Fate Versus Free Will in Oedipus the King by Sophocles

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Oedipus the King is play that tells of a renowned king and his struggle between free will and his alleged fate. Oedipus was prophesized to kill his father and marry his mother. After learning about the prophecy, Oedipus immediately takes action by leaving his hometown of Corinth and avoiding his supposed parents. In Oedipus the King, Sophocles shows that Oedipus' actions contribute to his downfall; it is his vain short temper, enormous pride, and impulsive nature that cause him to make the decisions that set into action the course of events that not only lead to his own doom, but ironically the fate he tries so desperately to escape.
Oedipus the King is ripe with examples of Oedipus' short temper. When the blind prophet, Tiresias, first comes to Thebes and refuses to tell Oedipus of what he knows, the king gets angry and starts to verbally assault him. Tiresias, fed up, tells Oedipus that he is the murderer (Sophocles line 413). This, of course, doesn't soothe Oedipus' anger and sends him into a fit of rage. Thus, he accuses his brother in-law of treason: “I see it all, the marauding thief himself scheming to steal my crown and power” (Sophocles lines 596-598). Without the ridiculous outbursts of rage he, would have never killed Laius and these fateful events would not have unfolded. Oedpius' anger isn't quelled easily due to his inflated ego.
Self-proclaimed champion of Apollo (Sophocles lines 154-155), Oedipus is clearly an arrogant individual. This is shown firsthand when Tiresias comes to the palace. Oedipus welcomes him with open arms proclaiming, “O Tiresias, master of the mysteries in our life... Blind as you are, you can feel all the more what sickness haunts our city. You, my lord, are the one shield, the one savior we...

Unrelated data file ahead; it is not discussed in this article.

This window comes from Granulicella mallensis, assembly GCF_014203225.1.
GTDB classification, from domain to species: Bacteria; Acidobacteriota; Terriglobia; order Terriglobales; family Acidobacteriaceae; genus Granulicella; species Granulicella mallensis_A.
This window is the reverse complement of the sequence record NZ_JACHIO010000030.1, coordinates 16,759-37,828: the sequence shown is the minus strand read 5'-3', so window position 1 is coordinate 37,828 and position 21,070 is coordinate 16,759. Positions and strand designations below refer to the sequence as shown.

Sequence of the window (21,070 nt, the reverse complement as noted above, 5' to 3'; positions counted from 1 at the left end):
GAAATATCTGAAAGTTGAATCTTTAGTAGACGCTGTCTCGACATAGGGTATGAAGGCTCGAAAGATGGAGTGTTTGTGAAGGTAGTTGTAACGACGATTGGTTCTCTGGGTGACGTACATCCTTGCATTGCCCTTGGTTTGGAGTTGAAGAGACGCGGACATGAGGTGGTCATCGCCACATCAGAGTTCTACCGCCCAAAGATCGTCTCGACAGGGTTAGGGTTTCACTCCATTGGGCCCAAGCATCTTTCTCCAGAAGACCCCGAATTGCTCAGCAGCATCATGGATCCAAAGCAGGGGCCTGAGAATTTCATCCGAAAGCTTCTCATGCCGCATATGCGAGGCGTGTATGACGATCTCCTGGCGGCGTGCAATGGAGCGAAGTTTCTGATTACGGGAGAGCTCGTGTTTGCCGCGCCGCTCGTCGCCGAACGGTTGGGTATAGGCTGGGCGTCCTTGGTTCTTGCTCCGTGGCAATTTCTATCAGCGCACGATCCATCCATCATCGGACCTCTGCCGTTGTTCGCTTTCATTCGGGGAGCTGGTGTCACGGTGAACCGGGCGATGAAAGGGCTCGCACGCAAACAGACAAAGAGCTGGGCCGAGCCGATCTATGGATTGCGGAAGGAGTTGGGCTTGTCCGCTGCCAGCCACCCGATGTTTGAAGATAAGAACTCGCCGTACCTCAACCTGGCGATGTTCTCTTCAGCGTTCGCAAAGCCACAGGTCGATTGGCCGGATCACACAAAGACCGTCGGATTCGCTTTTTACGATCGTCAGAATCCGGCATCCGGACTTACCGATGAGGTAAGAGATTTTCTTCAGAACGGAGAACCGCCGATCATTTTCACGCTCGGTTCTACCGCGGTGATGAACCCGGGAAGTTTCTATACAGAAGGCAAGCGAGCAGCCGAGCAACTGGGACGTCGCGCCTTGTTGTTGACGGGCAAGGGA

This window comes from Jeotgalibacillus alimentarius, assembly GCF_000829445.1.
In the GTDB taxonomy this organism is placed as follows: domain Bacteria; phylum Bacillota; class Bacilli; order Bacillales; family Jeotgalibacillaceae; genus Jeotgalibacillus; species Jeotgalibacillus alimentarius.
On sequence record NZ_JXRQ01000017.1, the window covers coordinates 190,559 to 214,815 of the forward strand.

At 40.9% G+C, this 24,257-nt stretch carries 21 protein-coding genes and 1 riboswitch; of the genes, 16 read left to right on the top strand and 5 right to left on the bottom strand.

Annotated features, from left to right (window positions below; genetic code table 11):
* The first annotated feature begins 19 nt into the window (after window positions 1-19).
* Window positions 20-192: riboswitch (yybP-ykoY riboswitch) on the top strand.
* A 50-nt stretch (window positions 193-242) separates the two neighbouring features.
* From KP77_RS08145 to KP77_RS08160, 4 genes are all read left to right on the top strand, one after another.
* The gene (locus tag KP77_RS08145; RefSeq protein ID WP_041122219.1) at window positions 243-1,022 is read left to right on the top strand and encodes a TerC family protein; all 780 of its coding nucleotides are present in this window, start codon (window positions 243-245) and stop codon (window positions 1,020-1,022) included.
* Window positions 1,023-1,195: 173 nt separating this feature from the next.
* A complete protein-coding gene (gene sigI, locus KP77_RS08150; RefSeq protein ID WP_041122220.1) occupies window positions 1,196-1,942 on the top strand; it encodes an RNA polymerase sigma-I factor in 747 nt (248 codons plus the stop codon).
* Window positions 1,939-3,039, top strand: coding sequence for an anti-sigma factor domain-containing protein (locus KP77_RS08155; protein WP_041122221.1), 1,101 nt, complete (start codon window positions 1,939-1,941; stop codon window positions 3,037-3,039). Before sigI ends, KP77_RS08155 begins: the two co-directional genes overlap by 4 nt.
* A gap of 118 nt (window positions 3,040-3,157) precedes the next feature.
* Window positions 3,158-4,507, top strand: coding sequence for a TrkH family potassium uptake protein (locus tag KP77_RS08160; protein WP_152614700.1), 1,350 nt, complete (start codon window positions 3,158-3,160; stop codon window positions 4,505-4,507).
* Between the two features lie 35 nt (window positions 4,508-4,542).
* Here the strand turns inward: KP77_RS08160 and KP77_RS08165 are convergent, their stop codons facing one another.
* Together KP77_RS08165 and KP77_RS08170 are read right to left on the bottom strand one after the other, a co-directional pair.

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...about by his own choices. The prophecy controls some of Oedipus' life, but it's because the fear of it coming true that drives the characters to take ill action. Throughout the play we are given evidence showing his poor decision making and anger issues, but never any definitive proof that Oedipus' future is out of his control.
Oedipus the King tells of Oedipus' struggle with his fate. It is Oedipus' short temper, pride, and poor decision making that cause him to make the choices that lead to his demise. Oedipus and his family take action to ensure the prophecy of him killing his father and sleeping with his mother would not come true. The play is saturated with irony. Oedipus steers himself directly into his fate after trying to avoid it for most of his life. While fate played a small role in spurring Oedipus' actions, he ultimately brought his ruin upon himself.
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